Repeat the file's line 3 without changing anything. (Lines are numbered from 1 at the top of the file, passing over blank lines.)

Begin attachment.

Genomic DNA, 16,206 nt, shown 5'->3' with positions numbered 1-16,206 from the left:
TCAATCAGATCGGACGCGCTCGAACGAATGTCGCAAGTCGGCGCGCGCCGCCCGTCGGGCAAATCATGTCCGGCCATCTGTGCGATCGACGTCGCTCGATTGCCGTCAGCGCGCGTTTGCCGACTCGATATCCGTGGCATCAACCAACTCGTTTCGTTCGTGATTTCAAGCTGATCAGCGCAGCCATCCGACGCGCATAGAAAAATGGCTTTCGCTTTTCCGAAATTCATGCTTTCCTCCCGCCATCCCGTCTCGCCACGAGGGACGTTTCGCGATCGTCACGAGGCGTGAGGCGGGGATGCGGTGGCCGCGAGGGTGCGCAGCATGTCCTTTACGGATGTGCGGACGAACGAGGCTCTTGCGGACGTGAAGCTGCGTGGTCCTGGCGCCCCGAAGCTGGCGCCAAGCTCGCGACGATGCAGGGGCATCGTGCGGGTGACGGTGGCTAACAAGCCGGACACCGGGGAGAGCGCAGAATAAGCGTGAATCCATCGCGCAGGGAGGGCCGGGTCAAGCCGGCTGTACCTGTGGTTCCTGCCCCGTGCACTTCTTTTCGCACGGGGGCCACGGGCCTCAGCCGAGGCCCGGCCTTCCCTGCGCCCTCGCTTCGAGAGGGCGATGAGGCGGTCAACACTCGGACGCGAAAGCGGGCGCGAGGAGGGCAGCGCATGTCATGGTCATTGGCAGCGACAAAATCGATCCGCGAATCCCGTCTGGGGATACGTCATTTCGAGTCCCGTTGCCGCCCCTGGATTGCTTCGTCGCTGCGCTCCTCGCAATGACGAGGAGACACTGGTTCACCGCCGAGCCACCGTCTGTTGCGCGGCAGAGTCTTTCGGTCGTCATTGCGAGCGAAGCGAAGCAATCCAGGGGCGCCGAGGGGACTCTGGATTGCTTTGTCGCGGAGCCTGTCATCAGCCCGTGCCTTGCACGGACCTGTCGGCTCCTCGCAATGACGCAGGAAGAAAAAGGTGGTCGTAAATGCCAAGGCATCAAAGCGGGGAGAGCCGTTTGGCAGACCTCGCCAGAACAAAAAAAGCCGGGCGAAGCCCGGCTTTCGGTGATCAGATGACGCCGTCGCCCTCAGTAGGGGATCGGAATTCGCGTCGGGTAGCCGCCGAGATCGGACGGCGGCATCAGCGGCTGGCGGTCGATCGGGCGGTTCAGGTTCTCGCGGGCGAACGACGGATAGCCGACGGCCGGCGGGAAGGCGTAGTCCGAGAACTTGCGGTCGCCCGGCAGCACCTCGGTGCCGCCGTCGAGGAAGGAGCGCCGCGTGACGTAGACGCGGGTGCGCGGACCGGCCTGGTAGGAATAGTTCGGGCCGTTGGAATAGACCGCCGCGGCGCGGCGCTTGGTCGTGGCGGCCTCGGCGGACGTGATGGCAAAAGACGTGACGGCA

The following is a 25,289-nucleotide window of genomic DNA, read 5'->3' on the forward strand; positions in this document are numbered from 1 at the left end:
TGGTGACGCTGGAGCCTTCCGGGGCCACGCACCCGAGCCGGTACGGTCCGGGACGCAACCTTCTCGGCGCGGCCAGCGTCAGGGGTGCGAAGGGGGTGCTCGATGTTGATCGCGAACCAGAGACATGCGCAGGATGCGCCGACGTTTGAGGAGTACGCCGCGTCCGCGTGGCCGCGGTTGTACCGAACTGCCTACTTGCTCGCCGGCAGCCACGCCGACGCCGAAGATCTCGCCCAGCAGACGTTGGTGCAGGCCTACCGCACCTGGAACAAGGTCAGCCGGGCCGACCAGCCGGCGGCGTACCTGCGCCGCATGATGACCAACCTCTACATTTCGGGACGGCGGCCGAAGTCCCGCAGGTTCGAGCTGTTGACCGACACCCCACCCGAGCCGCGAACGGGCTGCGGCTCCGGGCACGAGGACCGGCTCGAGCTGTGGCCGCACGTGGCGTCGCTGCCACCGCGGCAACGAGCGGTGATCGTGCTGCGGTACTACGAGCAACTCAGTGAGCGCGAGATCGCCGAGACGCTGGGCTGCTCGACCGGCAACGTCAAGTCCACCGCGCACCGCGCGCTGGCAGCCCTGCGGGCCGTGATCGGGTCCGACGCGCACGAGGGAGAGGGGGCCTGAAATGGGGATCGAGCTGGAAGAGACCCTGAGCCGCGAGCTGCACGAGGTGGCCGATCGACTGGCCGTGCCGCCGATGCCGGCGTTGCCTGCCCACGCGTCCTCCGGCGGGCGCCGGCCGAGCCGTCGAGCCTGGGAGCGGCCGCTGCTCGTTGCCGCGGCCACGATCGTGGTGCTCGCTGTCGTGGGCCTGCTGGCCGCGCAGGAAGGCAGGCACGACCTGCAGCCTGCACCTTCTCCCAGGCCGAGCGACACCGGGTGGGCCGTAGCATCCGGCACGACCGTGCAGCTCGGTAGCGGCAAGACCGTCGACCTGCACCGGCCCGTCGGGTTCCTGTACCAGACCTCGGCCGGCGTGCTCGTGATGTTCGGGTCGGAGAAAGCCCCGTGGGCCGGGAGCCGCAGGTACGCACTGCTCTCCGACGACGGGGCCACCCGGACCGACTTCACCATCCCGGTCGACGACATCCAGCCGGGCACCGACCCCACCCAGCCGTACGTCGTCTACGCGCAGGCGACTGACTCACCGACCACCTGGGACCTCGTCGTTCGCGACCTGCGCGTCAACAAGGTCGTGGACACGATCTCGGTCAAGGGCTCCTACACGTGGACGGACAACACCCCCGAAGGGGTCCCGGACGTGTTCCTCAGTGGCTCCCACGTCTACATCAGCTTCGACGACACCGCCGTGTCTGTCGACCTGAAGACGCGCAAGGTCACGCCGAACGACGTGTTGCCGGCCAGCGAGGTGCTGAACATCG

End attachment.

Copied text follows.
The following is a 25,289-nucleotide window of genomic DNA, read 5'->3' on the forward strand; positions in this document are numbered from 1 at the left end: